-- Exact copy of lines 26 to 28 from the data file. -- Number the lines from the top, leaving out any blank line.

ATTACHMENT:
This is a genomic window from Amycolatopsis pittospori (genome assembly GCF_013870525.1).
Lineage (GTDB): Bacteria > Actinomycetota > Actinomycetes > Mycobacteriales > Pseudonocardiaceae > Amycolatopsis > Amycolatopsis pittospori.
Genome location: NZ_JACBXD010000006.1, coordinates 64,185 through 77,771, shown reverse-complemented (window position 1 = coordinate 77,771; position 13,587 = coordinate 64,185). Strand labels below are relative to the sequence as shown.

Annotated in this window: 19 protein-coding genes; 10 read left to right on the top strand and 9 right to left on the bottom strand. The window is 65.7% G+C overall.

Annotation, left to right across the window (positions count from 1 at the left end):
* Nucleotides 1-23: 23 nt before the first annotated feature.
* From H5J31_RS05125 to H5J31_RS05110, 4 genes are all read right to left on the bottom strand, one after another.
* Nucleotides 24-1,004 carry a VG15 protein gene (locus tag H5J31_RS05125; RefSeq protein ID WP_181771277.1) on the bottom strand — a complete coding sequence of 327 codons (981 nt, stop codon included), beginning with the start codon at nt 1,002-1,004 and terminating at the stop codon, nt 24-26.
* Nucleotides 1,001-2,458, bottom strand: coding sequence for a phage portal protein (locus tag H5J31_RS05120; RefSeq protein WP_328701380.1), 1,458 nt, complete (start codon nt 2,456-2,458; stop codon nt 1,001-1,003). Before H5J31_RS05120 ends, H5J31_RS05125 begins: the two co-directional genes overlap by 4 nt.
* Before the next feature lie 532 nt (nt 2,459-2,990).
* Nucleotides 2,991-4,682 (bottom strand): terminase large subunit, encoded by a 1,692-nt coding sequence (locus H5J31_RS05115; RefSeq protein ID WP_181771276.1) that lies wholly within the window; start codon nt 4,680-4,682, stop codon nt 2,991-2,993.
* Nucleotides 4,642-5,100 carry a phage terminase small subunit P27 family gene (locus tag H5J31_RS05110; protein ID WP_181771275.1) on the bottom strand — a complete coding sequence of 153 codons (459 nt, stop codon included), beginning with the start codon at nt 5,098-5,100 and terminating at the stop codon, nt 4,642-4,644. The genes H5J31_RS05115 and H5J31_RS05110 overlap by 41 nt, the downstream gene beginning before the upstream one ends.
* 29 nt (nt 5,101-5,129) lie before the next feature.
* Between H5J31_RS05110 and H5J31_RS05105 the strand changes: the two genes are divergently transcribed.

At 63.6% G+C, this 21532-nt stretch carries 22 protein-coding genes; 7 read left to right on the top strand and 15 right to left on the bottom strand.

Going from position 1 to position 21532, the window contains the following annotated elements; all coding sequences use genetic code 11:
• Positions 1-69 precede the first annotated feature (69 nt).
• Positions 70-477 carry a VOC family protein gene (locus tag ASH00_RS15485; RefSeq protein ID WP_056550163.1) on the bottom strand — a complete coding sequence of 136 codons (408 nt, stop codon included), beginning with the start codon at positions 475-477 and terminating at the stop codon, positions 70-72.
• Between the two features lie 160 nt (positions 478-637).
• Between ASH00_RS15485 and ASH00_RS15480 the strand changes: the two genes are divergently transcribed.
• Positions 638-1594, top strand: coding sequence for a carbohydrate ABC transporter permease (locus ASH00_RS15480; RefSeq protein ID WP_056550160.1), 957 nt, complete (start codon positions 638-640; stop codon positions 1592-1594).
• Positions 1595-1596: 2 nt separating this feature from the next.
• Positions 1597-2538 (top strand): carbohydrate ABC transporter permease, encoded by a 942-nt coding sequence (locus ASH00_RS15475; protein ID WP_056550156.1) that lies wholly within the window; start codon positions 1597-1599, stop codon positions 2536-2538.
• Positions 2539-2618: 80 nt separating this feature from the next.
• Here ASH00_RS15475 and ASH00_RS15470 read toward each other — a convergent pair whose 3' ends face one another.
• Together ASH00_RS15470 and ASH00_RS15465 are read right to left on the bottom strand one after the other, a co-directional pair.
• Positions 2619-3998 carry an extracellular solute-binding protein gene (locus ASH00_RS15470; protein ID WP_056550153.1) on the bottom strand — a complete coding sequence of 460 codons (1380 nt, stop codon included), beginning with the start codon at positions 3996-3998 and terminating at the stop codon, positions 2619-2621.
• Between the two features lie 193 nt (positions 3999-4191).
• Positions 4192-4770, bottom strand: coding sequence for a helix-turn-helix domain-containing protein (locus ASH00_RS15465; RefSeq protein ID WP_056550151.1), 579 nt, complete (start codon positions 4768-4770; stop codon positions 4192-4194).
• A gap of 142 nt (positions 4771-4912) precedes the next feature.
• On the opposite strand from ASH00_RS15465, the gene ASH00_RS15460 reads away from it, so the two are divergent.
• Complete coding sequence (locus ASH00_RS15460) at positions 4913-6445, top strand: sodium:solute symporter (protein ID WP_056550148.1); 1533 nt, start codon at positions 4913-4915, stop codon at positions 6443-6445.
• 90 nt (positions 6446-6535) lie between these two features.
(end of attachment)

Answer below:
• Together ASH00_RS15470 and ASH00_RS15465 are read right to left on the bottom strand one after the other, a co-directional pair.
• Positions 2619-3998 carry an extracellular solute-binding protein gene (locus ASH00_RS15470; protein ID WP_056550153.1) on the bottom strand — a complete coding sequence of 460 codons (1380 nt, stop codon included), beginning with the start codon at positions 3996-3998 and terminating at the stop codon, positions 2619-2621.
• Between the two features lie 193 nt (positions 3999-4191).